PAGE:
Ah, happy, peaceful days. I’m a pathological reminiscer. I was reminiscing about lost days of youth when I was still a child, really. We’d sometimes come up here and sit at the swings late at night after a community center teenage disco.  [Lines cut] I admit it, I enjoyed it. It was exciting. Things turned nasty when I needed to be sarcastic first thing in the morning. Then came irony. Before I knew it, I was lying alone in an empty warehouse on a stained mattress, mainlining satire. Just say no.

p.53-54:  David tells what happens when he and Chrissy went to Decky’s house the day Decky disappeared. Long monologue

DAVID

I remember what happened next very clearly. We walked along with Barry till we got to my bit. Barry padlocked his bike to the inside of our fence and went in. Me and Chrissy walked on to Decky’s house, very, very slowly. [Lines cut] There was total silence in the living room, apart from Decky’s dad. He was sitting forward in his chair with his head in his hands. His hands were huge and battered from years of working outside. The tears were streaming between his fingers as if his entire face was made from water.

p.62-63:  David explains what he does when he now sees a story on television about a child having been abducted.  Very long monologue.

DAVID

You know when you watch the news and you see the daily child abduction story; the smiling school photo in the corner of the screen and the stern-faced newsreader, unable to believe that they are saying yet again the phrase ‘was last seen alive’; do you know when you see that, you always say ‘I can’t imagine what the parents are going through’, do you feel that you’re telling a lie?  [Lines cut] You see when the news comes on and I close my eyes, when everyone else is trying their hardest not to see the truth, I have a picture in my mind. It’s the most beautiful, free, child-like, fun, important thing in the world. Because it’s then, in that blink, in that instant…  Decky does a bronco.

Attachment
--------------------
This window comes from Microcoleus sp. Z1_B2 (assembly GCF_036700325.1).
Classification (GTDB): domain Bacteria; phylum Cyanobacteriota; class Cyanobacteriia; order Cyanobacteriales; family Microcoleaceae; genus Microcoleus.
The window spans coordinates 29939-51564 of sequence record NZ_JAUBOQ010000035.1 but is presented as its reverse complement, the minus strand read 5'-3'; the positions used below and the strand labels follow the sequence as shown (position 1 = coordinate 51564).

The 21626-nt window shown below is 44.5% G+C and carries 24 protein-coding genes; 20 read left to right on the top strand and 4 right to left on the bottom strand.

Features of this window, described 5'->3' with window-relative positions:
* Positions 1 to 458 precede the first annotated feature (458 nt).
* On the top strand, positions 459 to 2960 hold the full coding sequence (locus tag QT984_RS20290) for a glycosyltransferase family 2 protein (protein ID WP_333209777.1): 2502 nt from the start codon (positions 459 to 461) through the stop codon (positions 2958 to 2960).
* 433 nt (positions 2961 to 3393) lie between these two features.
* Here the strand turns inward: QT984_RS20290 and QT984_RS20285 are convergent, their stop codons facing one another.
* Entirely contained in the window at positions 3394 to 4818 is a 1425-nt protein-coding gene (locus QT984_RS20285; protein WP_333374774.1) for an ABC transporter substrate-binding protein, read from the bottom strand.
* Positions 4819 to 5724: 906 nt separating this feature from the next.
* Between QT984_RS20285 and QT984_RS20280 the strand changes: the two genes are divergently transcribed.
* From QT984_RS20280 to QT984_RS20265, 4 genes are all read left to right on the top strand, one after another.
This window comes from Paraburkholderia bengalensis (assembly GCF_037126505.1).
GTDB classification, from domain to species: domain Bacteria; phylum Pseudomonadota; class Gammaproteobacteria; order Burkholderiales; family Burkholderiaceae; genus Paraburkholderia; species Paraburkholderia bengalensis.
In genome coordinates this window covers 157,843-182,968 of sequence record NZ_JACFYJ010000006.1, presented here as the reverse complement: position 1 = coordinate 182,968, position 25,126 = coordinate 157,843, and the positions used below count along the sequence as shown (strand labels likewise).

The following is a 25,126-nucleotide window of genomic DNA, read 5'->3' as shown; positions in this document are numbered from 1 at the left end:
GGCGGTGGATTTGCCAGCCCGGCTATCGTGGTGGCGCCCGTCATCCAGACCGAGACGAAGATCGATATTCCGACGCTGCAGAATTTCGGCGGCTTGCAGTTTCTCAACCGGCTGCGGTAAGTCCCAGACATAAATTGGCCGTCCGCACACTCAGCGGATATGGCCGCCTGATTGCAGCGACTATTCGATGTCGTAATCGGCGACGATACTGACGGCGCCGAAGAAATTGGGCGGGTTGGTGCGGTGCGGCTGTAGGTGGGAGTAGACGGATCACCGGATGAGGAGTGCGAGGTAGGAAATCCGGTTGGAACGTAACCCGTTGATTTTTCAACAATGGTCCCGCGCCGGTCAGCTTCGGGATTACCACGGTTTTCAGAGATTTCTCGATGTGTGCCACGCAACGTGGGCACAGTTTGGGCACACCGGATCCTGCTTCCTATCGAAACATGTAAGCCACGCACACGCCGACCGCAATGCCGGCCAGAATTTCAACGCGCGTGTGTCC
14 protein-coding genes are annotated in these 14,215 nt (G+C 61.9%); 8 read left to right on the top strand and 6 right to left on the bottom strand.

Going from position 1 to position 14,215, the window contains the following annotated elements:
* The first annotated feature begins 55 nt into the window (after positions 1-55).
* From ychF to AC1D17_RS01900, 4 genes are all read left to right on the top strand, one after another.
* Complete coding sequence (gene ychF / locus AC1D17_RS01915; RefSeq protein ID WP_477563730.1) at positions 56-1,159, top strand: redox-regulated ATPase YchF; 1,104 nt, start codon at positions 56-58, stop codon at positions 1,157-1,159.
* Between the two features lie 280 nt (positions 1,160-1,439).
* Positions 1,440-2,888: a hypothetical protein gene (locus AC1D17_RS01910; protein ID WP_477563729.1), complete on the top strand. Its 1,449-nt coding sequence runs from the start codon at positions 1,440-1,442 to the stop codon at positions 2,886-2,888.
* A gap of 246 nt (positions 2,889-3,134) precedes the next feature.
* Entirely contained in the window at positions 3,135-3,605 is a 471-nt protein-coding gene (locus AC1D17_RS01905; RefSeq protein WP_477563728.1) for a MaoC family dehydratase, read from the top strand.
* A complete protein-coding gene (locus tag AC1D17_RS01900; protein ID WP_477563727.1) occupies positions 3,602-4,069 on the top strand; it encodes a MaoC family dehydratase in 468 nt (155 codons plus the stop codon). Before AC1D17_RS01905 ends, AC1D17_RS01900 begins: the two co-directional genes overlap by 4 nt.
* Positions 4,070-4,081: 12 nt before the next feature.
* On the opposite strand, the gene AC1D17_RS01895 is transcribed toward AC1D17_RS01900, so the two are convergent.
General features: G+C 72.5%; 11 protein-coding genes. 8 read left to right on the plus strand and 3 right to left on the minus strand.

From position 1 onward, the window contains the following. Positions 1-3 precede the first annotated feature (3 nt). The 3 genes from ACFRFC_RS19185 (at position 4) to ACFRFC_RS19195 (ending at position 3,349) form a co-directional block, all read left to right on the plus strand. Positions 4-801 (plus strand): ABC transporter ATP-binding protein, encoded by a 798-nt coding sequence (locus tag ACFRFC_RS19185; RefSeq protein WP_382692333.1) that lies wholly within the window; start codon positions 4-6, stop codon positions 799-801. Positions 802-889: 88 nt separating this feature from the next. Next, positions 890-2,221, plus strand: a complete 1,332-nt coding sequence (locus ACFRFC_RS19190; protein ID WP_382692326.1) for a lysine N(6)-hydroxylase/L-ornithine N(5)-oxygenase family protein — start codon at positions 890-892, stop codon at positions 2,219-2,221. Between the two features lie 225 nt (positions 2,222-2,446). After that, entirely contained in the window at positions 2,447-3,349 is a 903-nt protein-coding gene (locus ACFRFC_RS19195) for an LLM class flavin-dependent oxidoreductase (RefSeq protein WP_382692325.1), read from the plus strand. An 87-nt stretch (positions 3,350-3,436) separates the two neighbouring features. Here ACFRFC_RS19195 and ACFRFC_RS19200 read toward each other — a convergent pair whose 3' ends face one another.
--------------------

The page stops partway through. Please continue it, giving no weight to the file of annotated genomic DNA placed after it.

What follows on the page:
Representative Scenes:  This play has a lot of characters and there are very few sections that involve just two people.

p. 55-57:  Barry and David talk about Decky’s death.  Starts with

DAVID

What did my mum want?

and ends with

BARRY

I’m waiting till I get back to Gran’s, till I cry. I wonder if she knows? She never even met Decky though. Think about it. Think about all the people who never met him, who he would have met, the things he would have done. He never even Broncoed a swing.

 

 

 

Select Bibliography of Reviews and Criticism:  (Note:  arti­cle title links are to the online ver­sions, mostly UW-only restricted unless des­ig­nated as open access.)

Clapp, S. (2000, Aug 13). Arts: EDINBURGH FESTIVAL:THEATRE: Child’s play for adults: When the emotions of a gang of boys are portrayed by adults, the results are disturbing. The Observer, pp. 8.

Halliburton, R. (2001, Jun 22). More than child’s play. Evening Standard, pp. 50.

Hickling, A. (2001, Jun 09). Reviews: Theatre: Swings and roundabouts in manchester: Decky does a bronco: Whitworth park, manchester (3/5 stars). The Guardian, pp. 1.25.